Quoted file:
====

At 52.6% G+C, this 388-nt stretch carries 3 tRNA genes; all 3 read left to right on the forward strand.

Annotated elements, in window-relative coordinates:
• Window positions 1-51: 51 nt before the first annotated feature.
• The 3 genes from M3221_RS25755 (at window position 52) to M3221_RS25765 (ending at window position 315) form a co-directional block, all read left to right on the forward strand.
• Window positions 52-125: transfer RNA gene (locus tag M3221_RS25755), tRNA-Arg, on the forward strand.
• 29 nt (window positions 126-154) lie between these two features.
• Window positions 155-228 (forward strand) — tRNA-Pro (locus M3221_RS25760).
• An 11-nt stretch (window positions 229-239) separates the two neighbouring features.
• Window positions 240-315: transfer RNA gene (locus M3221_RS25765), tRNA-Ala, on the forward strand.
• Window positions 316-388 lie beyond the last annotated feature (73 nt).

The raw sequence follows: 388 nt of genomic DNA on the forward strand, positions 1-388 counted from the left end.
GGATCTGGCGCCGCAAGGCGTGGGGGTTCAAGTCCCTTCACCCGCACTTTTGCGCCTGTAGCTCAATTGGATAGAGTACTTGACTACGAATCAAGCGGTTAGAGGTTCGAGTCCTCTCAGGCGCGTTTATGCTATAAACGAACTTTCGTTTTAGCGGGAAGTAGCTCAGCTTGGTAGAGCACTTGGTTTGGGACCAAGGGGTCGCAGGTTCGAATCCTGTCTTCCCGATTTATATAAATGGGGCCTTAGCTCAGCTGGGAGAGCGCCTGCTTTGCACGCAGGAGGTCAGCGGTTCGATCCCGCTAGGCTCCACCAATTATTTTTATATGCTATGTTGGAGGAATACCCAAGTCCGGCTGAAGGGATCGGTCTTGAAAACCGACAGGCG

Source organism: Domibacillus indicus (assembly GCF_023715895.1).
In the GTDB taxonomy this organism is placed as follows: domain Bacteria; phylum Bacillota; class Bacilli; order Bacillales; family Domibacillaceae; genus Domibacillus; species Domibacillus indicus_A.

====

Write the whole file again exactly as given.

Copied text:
At 52.6% G+C, this 388-nt stretch carries 3 tRNA genes; all 3 read left to right on the forward strand.

Annotated elements, in window-relative coordinates:
• Window positions 1-51: 51 nt before the first annotated feature.
• The 3 genes from M3221_RS25755 (at window position 52) to M3221_RS25765 (ending at window position 315) form a co-directional block, all read left to right on the forward strand.
• Window positions 52-125: transfer RNA gene (locus tag M3221_RS25755), tRNA-Arg, on the forward strand.
• 29 nt (window positions 126-154) lie between these two features.
• Window positions 155-228 (forward strand) — tRNA-Pro (locus M3221_RS25760).
• An 11-nt stretch (window positions 229-239) separates the two neighbouring features.
• Window positions 240-315: transfer RNA gene (locus M3221_RS25765), tRNA-Ala, on the forward strand.
• Window positions 316-388 lie beyond the last annotated feature (73 nt).

The raw sequence follows: 388 nt of genomic DNA on the forward strand, positions 1-388 counted from the left end.
GGATCTGGCGCCGCAAGGCGTGGGGGTTCAAGTCCCTTCACCCGCACTTTTGCGCCTGTAGCTCAATTGGATAGAGTACTTGACTACGAATCAAGCGGTTAGAGGTTCGAGTCCTCTCAGGCGCGTTTATGCTATAAACGAACTTTCGTTTTAGCGGGAAGTAGCTCAGCTTGGTAGAGCACTTGGTTTGGGACCAAGGGGTCGCAGGTTCGAATCCTGTCTTCCCGATTTATATAAATGGGGCCTTAGCTCAGCTGGGAGAGCGCCTGCTTTGCACGCAGGAGGTCAGCGGTTCGATCCCGCTAGGCTCCACCAATTATTTTTATATGCTATGTTGGAGGAATACCCAAGTCCGGCTGAAGGGATCGGTCTTGAAAACCGACAGGCG

Source organism: Domibacillus indicus (assembly GCF_023715895.1).
In the GTDB taxonomy this organism is placed as follows: domain Bacteria; phylum Bacillota; class Bacilli; order Bacillales; family Domibacillaceae; genus Domibacillus; species Domibacillus indicus_A.